VOLUME 5 - 2012-2013 - ISSUE 2
5 Ky. J. Equine, Agric. & Nat. Resources L. 349 (2013).
A CONSTITUTIONAL "INQUIRY" INTO THE TEXAS RACING ACT: THE PHYSICAL PRESENCE REQUIREMENT FOR WAGERING & THE DORMANT COMMERCE CLAUSE
Note Written By: Amanda Stubblefield
With the advent of the commercial Internet, there came a fundamental transformation in the United States' economy. In 2010, "ecommerce grew faster on a year-to-year percentage change basis than total economic activity." This growth in e-commerce also holds true in the horseracing industry. With advance-deposit wagering (ADW) comprising a larger portion of the betting industry, companies are more aware of the importance of offering their ADW systems to as many potential customers as possible. Companies operating ADW systems must navigate inconsistent state regulations. Challenges to a state law that regulates gambling on the Internet can culminate in a multitude of potential legal quandaries, including: constitutional issues; the perplexity of applying legal doctrines to the Internet; and federalism concerns. Legal scholars have often said that the Dormant Commerce Clause, when combined with state laws that regulate the Internet, is "a nuclear bomb of legal theory." This statement is particularly true when the Dormant Commerce Clause, the Internet, and the traditional state police power to regulate gambling converge.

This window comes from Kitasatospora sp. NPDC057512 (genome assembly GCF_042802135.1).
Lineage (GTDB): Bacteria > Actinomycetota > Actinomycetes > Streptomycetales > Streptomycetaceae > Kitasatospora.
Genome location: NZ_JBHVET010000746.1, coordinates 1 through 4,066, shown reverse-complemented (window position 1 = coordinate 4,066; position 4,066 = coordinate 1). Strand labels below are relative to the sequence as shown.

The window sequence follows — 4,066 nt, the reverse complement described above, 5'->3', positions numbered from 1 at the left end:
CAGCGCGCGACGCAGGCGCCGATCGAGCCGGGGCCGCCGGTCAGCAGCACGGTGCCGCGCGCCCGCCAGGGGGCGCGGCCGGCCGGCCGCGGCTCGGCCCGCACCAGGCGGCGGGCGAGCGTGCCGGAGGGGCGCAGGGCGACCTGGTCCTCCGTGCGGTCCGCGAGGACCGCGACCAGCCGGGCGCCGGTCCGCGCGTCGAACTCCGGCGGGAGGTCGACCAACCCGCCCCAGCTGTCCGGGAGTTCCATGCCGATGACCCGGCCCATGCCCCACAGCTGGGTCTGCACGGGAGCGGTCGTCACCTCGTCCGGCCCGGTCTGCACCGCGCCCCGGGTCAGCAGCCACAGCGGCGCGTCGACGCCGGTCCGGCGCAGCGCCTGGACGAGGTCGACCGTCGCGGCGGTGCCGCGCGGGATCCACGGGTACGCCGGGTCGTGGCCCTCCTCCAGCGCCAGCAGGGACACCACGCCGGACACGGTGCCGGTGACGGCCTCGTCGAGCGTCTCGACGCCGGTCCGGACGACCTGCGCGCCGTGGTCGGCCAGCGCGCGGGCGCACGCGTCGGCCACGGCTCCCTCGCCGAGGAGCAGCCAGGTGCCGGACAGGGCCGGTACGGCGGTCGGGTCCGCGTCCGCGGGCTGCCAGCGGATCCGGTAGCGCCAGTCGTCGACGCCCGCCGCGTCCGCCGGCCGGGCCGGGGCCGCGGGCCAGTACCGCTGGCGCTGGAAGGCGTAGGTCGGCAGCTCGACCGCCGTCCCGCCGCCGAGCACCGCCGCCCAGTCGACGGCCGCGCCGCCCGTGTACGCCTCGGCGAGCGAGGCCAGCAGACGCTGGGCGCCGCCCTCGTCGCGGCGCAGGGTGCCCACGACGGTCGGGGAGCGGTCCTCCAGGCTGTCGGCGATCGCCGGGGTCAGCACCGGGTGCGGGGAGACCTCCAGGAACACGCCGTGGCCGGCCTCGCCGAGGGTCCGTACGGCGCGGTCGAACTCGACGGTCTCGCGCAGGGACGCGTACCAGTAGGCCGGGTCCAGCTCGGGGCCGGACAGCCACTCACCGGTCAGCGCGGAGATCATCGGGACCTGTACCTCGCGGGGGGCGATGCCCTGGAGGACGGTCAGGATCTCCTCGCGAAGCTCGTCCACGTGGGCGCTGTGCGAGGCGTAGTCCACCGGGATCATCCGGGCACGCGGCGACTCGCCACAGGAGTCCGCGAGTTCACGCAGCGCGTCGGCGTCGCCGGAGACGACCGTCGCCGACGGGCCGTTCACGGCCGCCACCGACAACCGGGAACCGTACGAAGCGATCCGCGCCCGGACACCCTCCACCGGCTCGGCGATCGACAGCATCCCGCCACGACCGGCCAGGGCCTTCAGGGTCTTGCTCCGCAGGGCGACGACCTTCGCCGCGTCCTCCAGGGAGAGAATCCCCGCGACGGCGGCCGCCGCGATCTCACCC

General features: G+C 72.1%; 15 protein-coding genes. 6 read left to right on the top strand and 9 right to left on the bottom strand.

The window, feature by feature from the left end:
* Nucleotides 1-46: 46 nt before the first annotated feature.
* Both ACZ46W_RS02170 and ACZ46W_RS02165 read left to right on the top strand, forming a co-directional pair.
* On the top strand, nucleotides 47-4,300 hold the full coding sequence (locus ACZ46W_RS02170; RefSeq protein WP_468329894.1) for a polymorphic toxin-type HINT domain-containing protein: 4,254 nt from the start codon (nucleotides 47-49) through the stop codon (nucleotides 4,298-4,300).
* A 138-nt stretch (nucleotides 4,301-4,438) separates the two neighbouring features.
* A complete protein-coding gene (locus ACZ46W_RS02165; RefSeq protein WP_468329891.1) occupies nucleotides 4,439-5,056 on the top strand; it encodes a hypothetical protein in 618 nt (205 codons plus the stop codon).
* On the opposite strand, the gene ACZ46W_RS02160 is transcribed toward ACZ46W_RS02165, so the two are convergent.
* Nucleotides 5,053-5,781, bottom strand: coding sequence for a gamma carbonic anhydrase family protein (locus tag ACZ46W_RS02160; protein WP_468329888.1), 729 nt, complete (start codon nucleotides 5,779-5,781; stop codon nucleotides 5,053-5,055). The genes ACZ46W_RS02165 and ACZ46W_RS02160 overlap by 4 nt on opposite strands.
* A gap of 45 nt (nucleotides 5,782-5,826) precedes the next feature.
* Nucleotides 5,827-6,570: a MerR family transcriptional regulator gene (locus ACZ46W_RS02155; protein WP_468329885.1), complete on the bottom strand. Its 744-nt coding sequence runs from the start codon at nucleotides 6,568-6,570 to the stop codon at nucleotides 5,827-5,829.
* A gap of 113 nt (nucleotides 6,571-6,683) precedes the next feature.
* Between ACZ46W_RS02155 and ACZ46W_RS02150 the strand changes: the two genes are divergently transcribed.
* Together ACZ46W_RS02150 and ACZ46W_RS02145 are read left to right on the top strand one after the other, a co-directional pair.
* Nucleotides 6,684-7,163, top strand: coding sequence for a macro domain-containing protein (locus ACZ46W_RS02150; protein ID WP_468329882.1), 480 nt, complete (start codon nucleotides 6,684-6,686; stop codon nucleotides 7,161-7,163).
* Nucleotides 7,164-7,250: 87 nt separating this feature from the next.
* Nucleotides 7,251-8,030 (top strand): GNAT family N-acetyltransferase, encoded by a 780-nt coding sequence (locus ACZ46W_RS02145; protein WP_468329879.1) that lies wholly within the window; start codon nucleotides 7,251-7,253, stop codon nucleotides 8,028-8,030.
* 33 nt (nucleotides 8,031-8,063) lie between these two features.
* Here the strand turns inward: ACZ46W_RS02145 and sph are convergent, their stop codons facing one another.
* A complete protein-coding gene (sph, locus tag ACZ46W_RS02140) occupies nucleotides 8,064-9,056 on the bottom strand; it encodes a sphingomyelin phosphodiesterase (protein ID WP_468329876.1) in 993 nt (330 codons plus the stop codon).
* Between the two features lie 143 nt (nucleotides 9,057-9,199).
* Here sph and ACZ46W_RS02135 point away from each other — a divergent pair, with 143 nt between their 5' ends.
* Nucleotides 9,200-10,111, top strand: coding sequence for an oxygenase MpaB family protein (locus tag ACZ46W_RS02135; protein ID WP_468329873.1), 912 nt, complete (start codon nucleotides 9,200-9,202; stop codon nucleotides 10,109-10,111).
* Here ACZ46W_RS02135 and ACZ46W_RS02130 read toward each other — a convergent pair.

Part I of this note discusses the various federal laws which relate to online pari-mutuel wagering. Part II outlines the Commerce Clause and its dormant application. Parts III and IV provide an in-depth examination of the dormant Commerce Clause doctrine and its application in cases involving the Internet and gambling. Part V demonstrates the convergence of these complex legal analyses in Churchill Downs Inc. v. Trout. Finally, Part VI recommends a proper resolution to the Churchill Downs case and proposes a course for future regulation of the horseracing industry and parimutuel wagering.